Understanding The Mechanism Underlying The Effects of tDCS

The paper, Calcium imaging reveals glial involvement in transcranial direct current stimulation-induced plasticity in mouse brain, is being lauded as a major discovery among tDCS researchers. It is however, extremely hard to follow. Fortunately RIKEN also issued a press release describing the study in a way most tDCS-curious will understand. Read the full press release here.

Researchers at the RIKEN Brain Science Institute in Japan have discovered that the benefits of stimulating the brain with direct current come from its effects on astrocytes — not neurons — in the mouse brain. Published in Nature Communications, the work shows that applying direct current to the head releases synchronized waves of calcium from astrocytes that can reduce depressive symptoms and lead to a general increase in neural plasticity — the ability of neuronal connections to change when we try to learn or form memories.

(top) Low spontaneous calcium activity in a normal mouse followed by tDCS-induced calcium surges. (bottom) tDCS-induced calcium surges are absent in IP3 Receptor 2 knockout mice, indicating that the calcium surges originate in astrocytes, not neurons.
Note: The upper. ‘normal’ mouse brain vs. modified mouse brain, bottom. Watch near ticking clock when ‘spontaneous’ switches to ‘tDCS’.

Let’s put this in some context by having a quick look at astrocytes and glial cells. From 2-Minute Neuroscience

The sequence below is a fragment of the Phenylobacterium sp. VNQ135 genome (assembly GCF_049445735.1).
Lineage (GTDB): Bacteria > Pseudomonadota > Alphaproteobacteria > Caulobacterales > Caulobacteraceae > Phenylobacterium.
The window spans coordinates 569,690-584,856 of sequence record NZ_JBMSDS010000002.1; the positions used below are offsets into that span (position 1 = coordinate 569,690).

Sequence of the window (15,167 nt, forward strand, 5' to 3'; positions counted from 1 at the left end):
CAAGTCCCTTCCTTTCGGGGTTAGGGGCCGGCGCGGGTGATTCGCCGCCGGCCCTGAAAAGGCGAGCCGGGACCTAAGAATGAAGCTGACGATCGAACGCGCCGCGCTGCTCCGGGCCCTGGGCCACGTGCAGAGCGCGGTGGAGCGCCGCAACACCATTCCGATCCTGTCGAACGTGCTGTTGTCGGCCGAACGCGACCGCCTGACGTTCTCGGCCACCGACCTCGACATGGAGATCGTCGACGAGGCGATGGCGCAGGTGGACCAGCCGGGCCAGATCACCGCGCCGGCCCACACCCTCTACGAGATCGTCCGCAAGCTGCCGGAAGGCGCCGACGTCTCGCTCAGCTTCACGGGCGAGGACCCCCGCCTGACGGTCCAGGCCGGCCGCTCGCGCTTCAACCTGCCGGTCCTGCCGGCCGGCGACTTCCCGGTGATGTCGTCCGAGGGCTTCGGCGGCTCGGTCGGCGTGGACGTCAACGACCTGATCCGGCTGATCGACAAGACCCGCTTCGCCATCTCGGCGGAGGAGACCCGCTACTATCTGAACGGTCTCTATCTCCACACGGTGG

Shockingly Smart: The Physics Behind Brain Stimulation | PhysicsCentral

Contrary to the popular notion of the brain as an organic computer, the signals responsible for most behavior aren’t transmitted purely by electricity. The motion of ions, atoms with either a deficit or surplus of electrons from their neutral state, is responsible for regulating the release of neurotransmitters, the “firing” of the neuron that leads to thought or sensation.

By applying a current in a certain direction, tDCS can effectively increase or decrease electrical polarization, affecting the chance that neurons in a given region of the brain will fire depending on the orientation of the subject’s synapses and whether a positive or negative current is applied. The potential to decrease neuronal activity seems just as important as the potential to increase it by way of medical and psychiatric applications of the technology. Disorders like schizophrenia, for instance, seem to be linked to over-excitability in certain parts of the brain.

via Physics Buzz: Shockingly Smart: The Physics Behind Brain Stimulation.